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Friday, January 24, 2020

People’s moment

Chennai makes an effort to rise above the flood waters.

By: Express News Service | Updated: December 5, 2015 12:06:15 am
Chennai flood, Chennai, chennai rains, US help, help from US, US helping Chennai, Chennai flood relief, Tamil nadu floods, Chennai rescue work, Floods rescue work, Chennai latest news, india news Chennai: People wade through flood waters in rain-hit Chennai on Thursday. (Source: PTI photo)

The government in Tamil Nadu may appear to have drowned in the surging waters of the Adyar and the Cooum, but the people of Chennai seem to have pulled themselves up to face the worst. Though navy, police and national disaster management teams have undertaken a massive rescue mission, the city’s residents have become the real heroes as Chennai’s infrastructure crumbled under the record rain. Most housing colonies have been inundated with the flood waters and roads have turned into rivers. With the city cut off from the rest of the state, food supply and distribution have been affected. People in many parts of the city have been forced to flee after flood waters entered their homes. The government-run relief camps could not have coped, given the scale of the rain and displacement. In this scenario, Chennai’s civil society has stepped in to make relief available to the needy.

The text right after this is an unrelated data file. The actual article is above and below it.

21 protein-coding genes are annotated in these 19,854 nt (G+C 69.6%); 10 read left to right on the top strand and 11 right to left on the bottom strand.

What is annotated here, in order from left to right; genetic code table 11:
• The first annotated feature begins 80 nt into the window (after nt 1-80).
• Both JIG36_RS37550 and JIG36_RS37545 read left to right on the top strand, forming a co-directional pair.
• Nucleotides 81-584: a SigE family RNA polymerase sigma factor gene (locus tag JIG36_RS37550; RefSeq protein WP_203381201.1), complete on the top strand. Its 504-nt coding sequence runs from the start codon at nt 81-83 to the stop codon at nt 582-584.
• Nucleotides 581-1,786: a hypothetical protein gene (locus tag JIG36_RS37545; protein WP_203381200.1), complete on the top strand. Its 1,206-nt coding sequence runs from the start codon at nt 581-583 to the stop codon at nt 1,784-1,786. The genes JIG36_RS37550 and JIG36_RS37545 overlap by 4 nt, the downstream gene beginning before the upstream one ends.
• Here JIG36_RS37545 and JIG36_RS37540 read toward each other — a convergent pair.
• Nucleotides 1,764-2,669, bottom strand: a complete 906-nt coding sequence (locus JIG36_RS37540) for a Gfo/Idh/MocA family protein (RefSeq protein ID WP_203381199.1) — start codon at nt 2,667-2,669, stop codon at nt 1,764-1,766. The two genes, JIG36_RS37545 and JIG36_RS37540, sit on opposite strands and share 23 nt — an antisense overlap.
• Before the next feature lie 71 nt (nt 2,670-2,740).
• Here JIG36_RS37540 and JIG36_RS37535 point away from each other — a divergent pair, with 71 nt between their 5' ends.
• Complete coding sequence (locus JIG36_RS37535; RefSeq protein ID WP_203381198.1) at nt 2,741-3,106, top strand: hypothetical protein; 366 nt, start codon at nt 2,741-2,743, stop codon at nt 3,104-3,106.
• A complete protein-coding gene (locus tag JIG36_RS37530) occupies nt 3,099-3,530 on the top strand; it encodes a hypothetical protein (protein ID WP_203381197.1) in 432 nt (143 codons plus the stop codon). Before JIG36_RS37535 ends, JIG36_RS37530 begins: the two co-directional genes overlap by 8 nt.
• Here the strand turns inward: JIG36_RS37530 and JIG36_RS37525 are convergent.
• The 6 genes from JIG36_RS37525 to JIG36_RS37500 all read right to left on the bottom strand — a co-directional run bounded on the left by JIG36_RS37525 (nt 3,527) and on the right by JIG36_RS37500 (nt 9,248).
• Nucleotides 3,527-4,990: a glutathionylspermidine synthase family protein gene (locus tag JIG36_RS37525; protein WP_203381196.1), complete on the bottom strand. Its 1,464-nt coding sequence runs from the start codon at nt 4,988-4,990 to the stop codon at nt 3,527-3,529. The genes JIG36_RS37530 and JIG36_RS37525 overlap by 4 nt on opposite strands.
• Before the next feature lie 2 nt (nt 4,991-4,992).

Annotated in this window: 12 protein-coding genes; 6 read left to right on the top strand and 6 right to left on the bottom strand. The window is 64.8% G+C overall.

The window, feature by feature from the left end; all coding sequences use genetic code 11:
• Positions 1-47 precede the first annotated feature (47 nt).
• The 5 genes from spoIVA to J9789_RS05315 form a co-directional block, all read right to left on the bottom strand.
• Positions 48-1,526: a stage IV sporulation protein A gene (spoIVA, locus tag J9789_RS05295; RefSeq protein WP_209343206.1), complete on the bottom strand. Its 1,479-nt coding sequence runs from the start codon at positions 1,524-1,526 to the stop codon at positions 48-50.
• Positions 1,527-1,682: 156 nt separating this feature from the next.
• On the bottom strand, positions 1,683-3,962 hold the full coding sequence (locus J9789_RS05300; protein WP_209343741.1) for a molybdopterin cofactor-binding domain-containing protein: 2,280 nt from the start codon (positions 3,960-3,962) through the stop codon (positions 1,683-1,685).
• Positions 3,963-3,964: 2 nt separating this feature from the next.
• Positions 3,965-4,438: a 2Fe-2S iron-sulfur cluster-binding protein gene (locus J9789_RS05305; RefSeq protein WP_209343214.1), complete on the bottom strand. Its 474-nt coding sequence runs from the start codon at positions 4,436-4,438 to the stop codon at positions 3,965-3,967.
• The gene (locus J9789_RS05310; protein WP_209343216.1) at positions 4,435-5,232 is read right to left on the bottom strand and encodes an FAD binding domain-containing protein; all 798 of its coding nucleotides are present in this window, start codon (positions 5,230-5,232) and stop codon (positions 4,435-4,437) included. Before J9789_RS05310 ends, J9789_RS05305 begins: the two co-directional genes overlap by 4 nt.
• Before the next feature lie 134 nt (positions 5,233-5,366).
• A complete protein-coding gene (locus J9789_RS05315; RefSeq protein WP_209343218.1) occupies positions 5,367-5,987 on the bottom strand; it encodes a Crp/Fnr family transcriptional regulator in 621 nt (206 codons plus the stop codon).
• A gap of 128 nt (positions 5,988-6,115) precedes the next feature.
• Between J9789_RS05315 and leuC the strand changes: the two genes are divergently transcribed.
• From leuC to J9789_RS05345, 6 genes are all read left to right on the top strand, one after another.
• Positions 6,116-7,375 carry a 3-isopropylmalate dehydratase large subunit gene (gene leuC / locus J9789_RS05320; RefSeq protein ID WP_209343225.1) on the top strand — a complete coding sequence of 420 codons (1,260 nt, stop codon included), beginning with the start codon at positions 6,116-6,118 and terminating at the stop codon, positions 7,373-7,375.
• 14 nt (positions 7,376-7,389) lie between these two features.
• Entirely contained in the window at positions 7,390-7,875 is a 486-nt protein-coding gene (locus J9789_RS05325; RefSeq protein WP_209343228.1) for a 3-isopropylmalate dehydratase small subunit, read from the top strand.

In this time of crisis, social media became the forum for the back-and-forth of messages offering help. SMSs began to do the rounds with phone numbers to call for food and shelter. People across the city opened up their homes and offered refuge to the less fortunate. Malls and multiplexes were transformed into shelters for the flood-affected. Temples, mosques, gurdwaras started to prepare food packets. Of course, like other big cities, Chennai too can be a merciless, violent urban jungle where survival is a daily battle. But as these last few days have shown, when disaster strikes, the city can become a village, sheltering and enfolding an otherwise fragmented mass of residents.

As a landing point for cyclonic storms raging in from the Bay of Bengal, Chennai knows from past experience that the government is often too slow in responding to natural disasters and even more so to one of its own making. An early start to relief and rehabilitation helps to put life back on track. The current civic activism also reflects a sense of ownership of the city, which has been nurtured by state propaganda.

Singara Chennai (Beautiful Chennai) was a campaign slogan, but it is also a state of mind for many Chennaiites. That, however, should not become an excuse for the government to slip up.

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